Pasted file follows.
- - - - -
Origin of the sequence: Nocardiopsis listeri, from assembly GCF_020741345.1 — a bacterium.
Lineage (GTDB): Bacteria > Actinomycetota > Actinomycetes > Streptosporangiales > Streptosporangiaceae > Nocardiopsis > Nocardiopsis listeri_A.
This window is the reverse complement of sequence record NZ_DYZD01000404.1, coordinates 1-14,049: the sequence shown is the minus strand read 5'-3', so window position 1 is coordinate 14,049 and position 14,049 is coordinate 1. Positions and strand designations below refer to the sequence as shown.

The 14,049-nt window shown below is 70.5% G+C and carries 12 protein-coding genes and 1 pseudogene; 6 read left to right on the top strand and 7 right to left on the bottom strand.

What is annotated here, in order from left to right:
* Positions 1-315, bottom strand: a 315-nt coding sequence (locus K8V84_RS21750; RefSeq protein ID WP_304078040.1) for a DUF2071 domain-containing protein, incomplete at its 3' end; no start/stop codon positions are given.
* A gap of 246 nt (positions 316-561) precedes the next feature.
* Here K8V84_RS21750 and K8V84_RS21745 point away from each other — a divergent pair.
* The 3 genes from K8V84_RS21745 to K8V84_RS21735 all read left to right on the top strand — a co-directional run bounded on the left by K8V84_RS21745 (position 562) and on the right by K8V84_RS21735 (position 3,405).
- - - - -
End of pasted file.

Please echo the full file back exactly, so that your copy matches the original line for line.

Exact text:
Origin of the sequence: Nocardiopsis listeri, from assembly GCF_020741345.1 — a bacterium.
Lineage (GTDB): Bacteria > Actinomycetota > Actinomycetes > Streptosporangiales > Streptosporangiaceae > Nocardiopsis > Nocardiopsis listeri_A.
This window is the reverse complement of sequence record NZ_DYZD01000404.1, coordinates 1-14,049: the sequence shown is the minus strand read 5'-3', so window position 1 is coordinate 14,049 and position 14,049 is coordinate 1. Positions and strand designations below refer to the sequence as shown.

The 14,049-nt window shown below is 70.5% G+C and carries 12 protein-coding genes and 1 pseudogene; 6 read left to right on the top strand and 7 right to left on the bottom strand.

What is annotated here, in order from left to right:
* Positions 1-315, bottom strand: a 315-nt coding sequence (locus K8V84_RS21750; RefSeq protein ID WP_304078040.1) for a DUF2071 domain-containing protein, incomplete at its 3' end; no start/stop codon positions are given.
* A gap of 246 nt (positions 316-561) precedes the next feature.
* Here K8V84_RS21750 and K8V84_RS21745 point away from each other — a divergent pair.
* The 3 genes from K8V84_RS21745 to K8V84_RS21735 all read left to right on the top strand — a co-directional run bounded on the left by K8V84_RS21745 (position 562) and on the right by K8V84_RS21735 (position 3,405).